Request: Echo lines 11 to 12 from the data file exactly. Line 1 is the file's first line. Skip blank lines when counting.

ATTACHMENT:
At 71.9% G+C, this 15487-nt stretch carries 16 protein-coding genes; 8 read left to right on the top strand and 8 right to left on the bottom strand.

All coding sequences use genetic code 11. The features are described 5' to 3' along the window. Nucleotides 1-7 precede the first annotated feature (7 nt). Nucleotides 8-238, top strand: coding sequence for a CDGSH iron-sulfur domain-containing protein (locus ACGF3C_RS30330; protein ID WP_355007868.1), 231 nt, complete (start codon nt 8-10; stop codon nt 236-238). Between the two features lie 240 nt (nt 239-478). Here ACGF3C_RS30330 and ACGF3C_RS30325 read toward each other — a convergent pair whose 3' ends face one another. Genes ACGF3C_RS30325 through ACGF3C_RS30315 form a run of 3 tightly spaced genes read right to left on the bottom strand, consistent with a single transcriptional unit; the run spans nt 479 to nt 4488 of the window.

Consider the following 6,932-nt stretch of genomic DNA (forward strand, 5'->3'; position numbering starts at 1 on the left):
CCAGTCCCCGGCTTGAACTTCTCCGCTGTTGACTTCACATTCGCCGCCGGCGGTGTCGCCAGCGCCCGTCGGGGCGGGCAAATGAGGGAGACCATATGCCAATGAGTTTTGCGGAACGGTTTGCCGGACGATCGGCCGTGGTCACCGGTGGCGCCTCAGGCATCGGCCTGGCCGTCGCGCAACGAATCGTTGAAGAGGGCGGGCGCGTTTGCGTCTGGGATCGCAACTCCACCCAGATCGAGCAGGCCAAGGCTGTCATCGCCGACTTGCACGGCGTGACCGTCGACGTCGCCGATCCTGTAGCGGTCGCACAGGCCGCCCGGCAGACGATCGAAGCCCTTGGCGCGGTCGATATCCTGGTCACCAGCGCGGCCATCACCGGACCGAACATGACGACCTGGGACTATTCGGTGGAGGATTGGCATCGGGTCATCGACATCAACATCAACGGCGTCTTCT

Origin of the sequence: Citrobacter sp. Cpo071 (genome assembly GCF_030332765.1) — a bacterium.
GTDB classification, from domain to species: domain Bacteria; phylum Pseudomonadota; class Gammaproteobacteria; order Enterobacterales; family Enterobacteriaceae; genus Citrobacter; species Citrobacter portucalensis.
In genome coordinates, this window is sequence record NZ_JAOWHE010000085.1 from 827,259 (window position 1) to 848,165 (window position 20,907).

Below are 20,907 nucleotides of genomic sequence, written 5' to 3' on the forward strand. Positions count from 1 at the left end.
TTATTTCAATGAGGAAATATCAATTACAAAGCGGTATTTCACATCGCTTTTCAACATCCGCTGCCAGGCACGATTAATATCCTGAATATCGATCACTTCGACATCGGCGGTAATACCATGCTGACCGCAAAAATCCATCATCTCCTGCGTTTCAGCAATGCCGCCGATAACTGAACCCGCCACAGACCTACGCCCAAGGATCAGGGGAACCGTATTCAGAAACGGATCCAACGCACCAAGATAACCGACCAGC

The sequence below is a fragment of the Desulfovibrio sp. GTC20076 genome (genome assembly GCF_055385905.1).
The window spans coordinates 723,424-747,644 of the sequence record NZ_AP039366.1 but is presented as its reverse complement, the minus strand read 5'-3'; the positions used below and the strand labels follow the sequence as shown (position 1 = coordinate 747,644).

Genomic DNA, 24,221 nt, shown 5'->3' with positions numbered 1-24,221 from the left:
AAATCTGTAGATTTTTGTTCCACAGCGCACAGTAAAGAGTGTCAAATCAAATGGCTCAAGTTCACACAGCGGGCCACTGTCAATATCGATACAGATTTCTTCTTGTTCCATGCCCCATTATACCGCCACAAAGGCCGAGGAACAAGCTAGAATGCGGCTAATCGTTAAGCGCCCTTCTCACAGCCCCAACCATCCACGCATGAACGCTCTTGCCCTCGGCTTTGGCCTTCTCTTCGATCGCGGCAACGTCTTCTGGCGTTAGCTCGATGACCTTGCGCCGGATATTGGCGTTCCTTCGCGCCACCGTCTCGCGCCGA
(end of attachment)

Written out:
The window spans coordinates 723,424-747,644 of the sequence record NZ_AP039366.1 but is presented as its reverse complement, the minus strand read 5'-3'; the positions used below and the strand labels follow the sequence as shown (position 1 = coordinate 747,644).

Genomic DNA, 24,221 nt, shown 5'->3' with positions numbered 1-24,221 from the left: